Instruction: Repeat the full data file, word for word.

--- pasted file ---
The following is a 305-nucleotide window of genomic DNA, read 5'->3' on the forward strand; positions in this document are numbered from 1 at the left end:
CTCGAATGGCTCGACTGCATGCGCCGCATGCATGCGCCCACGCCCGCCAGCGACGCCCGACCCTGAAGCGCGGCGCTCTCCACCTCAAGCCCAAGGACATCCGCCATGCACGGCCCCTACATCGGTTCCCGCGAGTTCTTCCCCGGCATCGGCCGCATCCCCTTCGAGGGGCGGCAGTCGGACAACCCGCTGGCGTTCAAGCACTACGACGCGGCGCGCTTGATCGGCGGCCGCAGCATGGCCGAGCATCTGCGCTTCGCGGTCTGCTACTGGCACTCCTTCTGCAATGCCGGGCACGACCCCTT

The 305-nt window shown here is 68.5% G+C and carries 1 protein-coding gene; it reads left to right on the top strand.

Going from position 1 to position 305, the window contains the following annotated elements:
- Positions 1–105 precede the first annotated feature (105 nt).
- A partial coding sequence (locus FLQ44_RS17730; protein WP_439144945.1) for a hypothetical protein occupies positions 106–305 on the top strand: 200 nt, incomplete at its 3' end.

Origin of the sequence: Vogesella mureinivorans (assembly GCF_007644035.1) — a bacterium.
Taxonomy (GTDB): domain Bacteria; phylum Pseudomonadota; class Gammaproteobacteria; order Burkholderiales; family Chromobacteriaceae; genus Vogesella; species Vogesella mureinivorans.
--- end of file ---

The following is a 305-nucleotide window of genomic DNA, read 5'->3' on the forward strand; positions in this document are numbered from 1 at the left end:
CTCGAATGGCTCGACTGCATGCGCCGCATGCATGCGCCCACGCCCGCCAGCGACGCCCGACCCTGAAGCGCGGCGCTCTCCACCTCAAGCCCAAGGACATCCGCCATGCACGGCCCCTACATCGGTTCCCGCGAGTTCTTCCCCGGCATCGGCCGCATCCCCTTCGAGGGGCGGCAGTCGGACAACCCGCTGGCGTTCAAGCACTACGACGCGGCGCGCTTGATCGGCGGCCGCAGCATGGCCGAGCATCTGCGCTTCGCGGTCTGCTACTGGCACTCCTTCTGCAATGCCGGGCACGACCCCTT

The 305-nt window shown here is 68.5% G+C and carries 1 protein-coding gene; it reads left to right on the top strand.

Going from position 1 to position 305, the window contains the following annotated elements:
- Positions 1–105 precede the first annotated feature (105 nt).
- A partial coding sequence (locus FLQ44_RS17730; protein WP_439144945.1) for a hypothetical protein occupies positions 106–305 on the top strand: 200 nt, incomplete at its 3' end.

Origin of the sequence: Vogesella mureinivorans (assembly GCF_007644035.1) — a bacterium.
Taxonomy (GTDB): domain Bacteria; phylum Pseudomonadota; class Gammaproteobacteria; order Burkholderiales; family Chromobacteriaceae; genus Vogesella; species Vogesella mureinivorans.